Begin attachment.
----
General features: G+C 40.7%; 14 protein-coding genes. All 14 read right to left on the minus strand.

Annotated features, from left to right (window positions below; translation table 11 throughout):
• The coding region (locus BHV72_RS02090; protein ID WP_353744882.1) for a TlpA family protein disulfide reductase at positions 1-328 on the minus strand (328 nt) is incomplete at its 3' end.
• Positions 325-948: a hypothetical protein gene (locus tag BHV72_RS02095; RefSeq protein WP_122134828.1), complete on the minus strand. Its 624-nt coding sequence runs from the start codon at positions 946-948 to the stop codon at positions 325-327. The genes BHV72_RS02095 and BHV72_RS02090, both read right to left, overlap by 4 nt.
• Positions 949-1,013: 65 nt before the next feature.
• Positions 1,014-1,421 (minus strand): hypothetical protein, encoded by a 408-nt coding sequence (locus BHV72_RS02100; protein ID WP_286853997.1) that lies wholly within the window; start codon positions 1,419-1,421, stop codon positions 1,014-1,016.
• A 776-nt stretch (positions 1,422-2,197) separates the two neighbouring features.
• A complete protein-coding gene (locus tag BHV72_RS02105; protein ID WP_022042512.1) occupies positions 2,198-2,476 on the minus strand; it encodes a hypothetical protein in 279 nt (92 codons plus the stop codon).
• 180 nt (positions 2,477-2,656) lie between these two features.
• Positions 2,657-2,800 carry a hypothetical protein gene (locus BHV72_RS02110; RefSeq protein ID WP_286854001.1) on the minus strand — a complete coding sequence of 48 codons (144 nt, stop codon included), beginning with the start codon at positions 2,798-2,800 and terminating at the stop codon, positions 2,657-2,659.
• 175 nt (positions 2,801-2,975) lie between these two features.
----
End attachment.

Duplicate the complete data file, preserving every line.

General features: G+C 40.7%; 14 protein-coding genes. All 14 read right to left on the minus strand.

Annotated features, from left to right (window positions below; translation table 11 throughout):
• The coding region (locus BHV72_RS02090; protein ID WP_353744882.1) for a TlpA family protein disulfide reductase at positions 1-328 on the minus strand (328 nt) is incomplete at its 3' end.
• Positions 325-948: a hypothetical protein gene (locus tag BHV72_RS02095; RefSeq protein WP_122134828.1), complete on the minus strand. Its 624-nt coding sequence runs from the start codon at positions 946-948 to the stop codon at positions 325-327. The genes BHV72_RS02095 and BHV72_RS02090, both read right to left, overlap by 4 nt.
• Positions 949-1,013: 65 nt before the next feature.
• Positions 1,014-1,421 (minus strand): hypothetical protein, encoded by a 408-nt coding sequence (locus BHV72_RS02100; protein ID WP_286853997.1) that lies wholly within the window; start codon positions 1,419-1,421, stop codon positions 1,014-1,016.
• A 776-nt stretch (positions 1,422-2,197) separates the two neighbouring features.
• A complete protein-coding gene (locus tag BHV72_RS02105; protein ID WP_022042512.1) occupies positions 2,198-2,476 on the minus strand; it encodes a hypothetical protein in 279 nt (92 codons plus the stop codon).
• 180 nt (positions 2,477-2,656) lie between these two features.
• Positions 2,657-2,800 carry a hypothetical protein gene (locus BHV72_RS02110; RefSeq protein ID WP_286854001.1) on the minus strand — a complete coding sequence of 48 codons (144 nt, stop codon included), beginning with the start codon at positions 2,798-2,800 and terminating at the stop codon, positions 2,657-2,659.
• 175 nt (positions 2,801-2,975) lie between these two features.